Jiddu Krishnamurti on learning that transforms consciousness


Excerpt:

“Our consciousness has been programmed for thousands and thousands of years and we have been conditioned, programmed, wired…to be, to think as individuals. To think as separate entities struggling, struggling conflict — from the moment you’re born until you die. We are programmed to it. We have accepted that. We have never challenged it, we have never asked, if it possible to live a life totally, absolutely without conflict.

“And the religious organizations throughout the world have maintained this individual salvation. And we are questioning very seriously whether there is an individual consciousness. Whether you as a human consciousness have a separate consciousness from the rest of mankind. You have to answer this. You can not just play with it. My consciousness and yours; if we’ve been brought up, programmed conditioned to the individual then my consciousness is all this activities of thought. Fear is thought…

“The suffering, the anxiety, the uncertainty, the deep regrets, wounds, the burden of centuries of sorrow is part of thought. Thought is responsible for all this.”

“The guilt of being alive is heavy” by Patience Carter


“Before I start to share my story, I want to recite a poem that I wrote in the middle of the night last night, which really shows everything that I’m feeling right now. And it’s a part of my healing process: writing,” she said.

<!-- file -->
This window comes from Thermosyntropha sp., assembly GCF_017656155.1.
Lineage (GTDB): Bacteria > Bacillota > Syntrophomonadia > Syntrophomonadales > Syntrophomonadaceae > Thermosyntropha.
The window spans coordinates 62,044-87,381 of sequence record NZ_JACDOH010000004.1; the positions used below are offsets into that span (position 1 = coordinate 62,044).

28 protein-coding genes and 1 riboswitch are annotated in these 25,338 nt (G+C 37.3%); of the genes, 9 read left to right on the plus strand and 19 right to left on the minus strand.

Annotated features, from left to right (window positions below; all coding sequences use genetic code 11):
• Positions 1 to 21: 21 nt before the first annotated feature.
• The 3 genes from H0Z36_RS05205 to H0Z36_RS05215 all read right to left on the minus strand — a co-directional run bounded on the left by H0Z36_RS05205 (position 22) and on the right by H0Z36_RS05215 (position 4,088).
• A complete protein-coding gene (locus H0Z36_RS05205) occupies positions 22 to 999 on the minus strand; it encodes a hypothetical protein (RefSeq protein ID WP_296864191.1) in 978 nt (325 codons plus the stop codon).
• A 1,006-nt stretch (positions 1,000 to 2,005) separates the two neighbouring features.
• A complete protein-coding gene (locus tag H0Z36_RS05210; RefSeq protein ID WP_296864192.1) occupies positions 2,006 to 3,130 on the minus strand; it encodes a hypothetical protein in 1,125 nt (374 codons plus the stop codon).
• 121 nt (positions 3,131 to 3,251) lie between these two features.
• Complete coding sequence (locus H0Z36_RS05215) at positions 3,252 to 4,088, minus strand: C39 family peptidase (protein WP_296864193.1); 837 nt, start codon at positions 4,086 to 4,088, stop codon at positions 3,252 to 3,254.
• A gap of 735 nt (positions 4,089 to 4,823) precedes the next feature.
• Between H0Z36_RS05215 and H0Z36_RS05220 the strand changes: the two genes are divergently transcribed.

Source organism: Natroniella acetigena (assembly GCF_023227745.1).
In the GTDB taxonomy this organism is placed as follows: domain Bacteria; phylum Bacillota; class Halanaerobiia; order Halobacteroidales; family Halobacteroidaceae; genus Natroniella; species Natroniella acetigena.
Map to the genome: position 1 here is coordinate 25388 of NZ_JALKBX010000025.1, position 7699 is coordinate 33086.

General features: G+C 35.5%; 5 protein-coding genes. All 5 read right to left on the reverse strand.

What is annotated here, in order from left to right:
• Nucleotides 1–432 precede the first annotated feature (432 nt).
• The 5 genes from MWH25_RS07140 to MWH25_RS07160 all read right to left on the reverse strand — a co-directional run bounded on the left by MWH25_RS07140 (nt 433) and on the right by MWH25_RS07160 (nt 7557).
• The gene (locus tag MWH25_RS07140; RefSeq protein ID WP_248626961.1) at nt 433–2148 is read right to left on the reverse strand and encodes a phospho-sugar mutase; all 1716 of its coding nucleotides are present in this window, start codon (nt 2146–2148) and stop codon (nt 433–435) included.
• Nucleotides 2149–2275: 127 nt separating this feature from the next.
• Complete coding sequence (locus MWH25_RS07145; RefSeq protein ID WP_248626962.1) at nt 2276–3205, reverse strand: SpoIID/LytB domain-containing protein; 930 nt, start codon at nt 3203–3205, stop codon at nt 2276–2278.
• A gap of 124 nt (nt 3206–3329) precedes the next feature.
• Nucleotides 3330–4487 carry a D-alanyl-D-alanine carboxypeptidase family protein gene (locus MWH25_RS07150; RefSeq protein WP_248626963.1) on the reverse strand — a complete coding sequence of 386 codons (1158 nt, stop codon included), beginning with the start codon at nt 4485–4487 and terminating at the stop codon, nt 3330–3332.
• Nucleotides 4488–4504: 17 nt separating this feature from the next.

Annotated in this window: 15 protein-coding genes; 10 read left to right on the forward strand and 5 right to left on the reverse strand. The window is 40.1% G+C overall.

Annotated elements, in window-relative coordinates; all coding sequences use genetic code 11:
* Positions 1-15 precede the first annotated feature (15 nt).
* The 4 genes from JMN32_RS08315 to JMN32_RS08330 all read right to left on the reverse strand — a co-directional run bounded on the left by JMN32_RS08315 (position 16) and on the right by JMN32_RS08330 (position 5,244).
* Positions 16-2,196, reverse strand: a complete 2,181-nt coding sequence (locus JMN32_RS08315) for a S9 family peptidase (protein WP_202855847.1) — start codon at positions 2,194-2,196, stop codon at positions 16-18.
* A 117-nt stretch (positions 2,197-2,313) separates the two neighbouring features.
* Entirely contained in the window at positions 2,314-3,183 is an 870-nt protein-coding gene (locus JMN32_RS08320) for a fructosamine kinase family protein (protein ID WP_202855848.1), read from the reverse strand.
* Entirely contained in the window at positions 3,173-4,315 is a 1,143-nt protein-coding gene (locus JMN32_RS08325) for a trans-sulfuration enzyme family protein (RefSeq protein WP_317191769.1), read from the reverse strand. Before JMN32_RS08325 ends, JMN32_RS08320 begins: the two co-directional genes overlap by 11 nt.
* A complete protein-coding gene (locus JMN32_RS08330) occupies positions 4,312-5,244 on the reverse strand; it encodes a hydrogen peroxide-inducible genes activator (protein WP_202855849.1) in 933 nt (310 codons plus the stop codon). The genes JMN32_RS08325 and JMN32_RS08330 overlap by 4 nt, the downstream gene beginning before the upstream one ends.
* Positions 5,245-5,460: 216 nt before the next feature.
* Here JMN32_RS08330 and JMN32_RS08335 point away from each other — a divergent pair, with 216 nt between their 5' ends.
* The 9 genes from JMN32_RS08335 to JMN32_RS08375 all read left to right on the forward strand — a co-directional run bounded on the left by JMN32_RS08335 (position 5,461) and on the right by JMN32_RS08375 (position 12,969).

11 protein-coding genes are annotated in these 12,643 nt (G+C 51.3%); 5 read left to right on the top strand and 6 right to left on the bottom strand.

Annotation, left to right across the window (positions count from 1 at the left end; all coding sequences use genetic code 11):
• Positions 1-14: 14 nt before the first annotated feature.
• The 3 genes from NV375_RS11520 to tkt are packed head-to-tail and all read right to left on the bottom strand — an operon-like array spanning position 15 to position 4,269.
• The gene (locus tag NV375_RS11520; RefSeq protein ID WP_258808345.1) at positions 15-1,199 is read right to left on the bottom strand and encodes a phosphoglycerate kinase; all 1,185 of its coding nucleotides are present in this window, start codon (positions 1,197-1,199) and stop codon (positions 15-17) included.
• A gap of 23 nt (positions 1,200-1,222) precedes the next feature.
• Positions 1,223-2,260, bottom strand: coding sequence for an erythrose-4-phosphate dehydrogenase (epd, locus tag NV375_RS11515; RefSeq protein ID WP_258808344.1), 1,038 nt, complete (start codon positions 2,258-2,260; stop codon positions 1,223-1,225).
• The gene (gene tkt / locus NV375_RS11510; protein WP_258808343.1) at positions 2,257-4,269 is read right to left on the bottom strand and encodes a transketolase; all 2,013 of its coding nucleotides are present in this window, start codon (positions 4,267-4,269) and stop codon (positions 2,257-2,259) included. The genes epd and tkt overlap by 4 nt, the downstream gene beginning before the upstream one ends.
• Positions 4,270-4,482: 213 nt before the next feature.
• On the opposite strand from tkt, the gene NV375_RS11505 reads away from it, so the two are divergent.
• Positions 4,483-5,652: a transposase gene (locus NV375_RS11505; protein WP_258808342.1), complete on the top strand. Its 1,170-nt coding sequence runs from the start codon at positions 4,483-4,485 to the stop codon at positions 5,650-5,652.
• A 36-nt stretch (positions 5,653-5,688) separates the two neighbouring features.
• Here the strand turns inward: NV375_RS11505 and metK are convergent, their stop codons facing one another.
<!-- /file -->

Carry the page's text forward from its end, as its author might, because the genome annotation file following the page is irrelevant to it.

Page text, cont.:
The guilt of feeling grateful to be alive is heavy.
Wanting to smile about surviving but not sure if the people around you are ready
As the world mourns, the victims killed and viciously slain, I feel guilty about screaming about my legs in pain.
Because I could feel nothing like the other 49 who weren’t so lucky to feel this pain of mine.
I never thought in a million years that this could happen.
I never thought in a million years that my eyes could witness something so tragic.
Looking at the souls leaving the bodies of individuals, looking at the killer’s machine gun throughout my right peripheral. Looking at the blood and debris covered on everyone’s faces. Looking at the gunman’s feet under the stall as he paces.
The guilt of feeling lucky to be alive is heavy. It’s like the weight of the ocean’s walls crushing uncontrolled by levies. It’s like being drug through the grass with a shattered leg and thrown on the back of a Chevy. It’s like being rushed to the hospital and told you’re gonna make it when you laid beside individuals whose lives were brutally taken.